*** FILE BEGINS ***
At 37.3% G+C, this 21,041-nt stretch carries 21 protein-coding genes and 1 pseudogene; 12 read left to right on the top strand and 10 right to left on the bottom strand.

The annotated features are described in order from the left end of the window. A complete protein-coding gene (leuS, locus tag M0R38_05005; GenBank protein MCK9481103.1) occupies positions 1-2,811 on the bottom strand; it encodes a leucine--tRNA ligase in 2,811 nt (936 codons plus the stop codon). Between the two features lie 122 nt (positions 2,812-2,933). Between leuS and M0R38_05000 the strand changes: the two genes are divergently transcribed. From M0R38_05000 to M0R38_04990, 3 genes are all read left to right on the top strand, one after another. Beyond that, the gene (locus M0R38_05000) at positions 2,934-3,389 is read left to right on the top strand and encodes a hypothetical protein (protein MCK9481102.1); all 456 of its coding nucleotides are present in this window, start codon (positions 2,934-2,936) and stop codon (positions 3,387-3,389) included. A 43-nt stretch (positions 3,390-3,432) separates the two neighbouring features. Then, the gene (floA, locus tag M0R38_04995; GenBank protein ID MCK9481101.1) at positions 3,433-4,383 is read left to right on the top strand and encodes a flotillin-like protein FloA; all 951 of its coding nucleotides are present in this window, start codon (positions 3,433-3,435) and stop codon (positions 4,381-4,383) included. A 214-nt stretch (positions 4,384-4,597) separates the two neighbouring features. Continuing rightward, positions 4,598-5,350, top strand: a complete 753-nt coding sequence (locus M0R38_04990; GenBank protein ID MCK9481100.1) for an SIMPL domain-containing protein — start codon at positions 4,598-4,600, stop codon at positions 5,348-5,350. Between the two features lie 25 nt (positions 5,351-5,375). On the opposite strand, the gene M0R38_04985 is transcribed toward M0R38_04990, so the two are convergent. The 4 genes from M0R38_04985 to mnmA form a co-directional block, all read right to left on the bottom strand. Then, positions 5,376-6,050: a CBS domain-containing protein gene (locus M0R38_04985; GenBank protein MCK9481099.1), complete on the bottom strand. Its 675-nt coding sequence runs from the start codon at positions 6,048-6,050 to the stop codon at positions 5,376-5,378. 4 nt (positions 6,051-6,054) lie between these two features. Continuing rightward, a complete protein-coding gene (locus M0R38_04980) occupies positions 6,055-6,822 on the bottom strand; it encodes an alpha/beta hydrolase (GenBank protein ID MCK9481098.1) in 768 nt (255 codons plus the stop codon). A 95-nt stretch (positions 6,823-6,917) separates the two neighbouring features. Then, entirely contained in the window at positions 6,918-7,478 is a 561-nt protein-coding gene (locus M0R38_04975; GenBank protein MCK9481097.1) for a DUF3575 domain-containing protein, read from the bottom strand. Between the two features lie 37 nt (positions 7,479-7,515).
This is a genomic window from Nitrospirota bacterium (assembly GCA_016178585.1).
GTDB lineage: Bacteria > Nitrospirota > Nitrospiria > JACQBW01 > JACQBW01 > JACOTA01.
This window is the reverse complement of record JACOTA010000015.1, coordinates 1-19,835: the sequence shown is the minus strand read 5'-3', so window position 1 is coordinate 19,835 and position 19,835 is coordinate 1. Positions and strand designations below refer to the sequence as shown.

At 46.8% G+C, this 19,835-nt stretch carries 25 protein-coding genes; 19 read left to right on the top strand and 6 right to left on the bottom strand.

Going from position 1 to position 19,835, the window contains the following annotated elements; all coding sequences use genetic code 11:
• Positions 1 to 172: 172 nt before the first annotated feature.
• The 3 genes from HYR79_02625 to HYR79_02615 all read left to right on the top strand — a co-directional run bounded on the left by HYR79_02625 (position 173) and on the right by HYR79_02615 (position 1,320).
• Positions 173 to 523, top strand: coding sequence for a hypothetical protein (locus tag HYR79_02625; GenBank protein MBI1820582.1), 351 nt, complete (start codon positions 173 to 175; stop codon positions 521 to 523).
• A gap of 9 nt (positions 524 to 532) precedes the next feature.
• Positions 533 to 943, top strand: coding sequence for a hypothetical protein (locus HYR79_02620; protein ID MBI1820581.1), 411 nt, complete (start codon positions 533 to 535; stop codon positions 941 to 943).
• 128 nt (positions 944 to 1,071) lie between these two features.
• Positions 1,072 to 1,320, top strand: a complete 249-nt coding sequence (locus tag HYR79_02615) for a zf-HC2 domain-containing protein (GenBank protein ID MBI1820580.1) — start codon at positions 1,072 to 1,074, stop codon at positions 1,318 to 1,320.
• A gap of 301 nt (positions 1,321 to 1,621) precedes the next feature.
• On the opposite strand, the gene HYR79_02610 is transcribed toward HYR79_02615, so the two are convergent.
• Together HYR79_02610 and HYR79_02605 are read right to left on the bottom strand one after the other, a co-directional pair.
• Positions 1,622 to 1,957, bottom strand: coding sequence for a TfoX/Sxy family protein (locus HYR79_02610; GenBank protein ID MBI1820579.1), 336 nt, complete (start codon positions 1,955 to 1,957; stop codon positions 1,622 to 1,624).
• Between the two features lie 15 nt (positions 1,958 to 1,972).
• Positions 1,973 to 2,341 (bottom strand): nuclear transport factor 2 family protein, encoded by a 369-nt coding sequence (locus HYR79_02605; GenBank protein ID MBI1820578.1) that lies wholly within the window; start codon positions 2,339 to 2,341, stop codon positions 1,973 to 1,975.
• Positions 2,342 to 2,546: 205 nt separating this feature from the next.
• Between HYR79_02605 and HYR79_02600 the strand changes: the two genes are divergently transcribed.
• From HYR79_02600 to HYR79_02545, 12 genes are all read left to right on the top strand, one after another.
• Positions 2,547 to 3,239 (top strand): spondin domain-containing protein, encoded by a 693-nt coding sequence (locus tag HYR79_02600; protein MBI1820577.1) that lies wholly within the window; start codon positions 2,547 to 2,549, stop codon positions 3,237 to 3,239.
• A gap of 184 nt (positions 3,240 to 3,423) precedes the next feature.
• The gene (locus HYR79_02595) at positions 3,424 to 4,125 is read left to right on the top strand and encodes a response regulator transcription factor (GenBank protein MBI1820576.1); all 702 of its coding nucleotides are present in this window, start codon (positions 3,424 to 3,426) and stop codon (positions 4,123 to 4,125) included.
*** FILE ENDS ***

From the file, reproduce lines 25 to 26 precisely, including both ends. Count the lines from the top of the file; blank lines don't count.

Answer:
• A gap of 184 nt (positions 3,240 to 3,423) precedes the next feature.
• The gene (locus HYR79_02595) at positions 3,424 to 4,125 is read left to right on the top strand and encodes a response regulator transcription factor (GenBank protein MBI1820576.1); all 702 of its coding nucleotides are present in this window, start codon (positions 3,424 to 3,426) and stop codon (positions 4,123 to 4,125) included.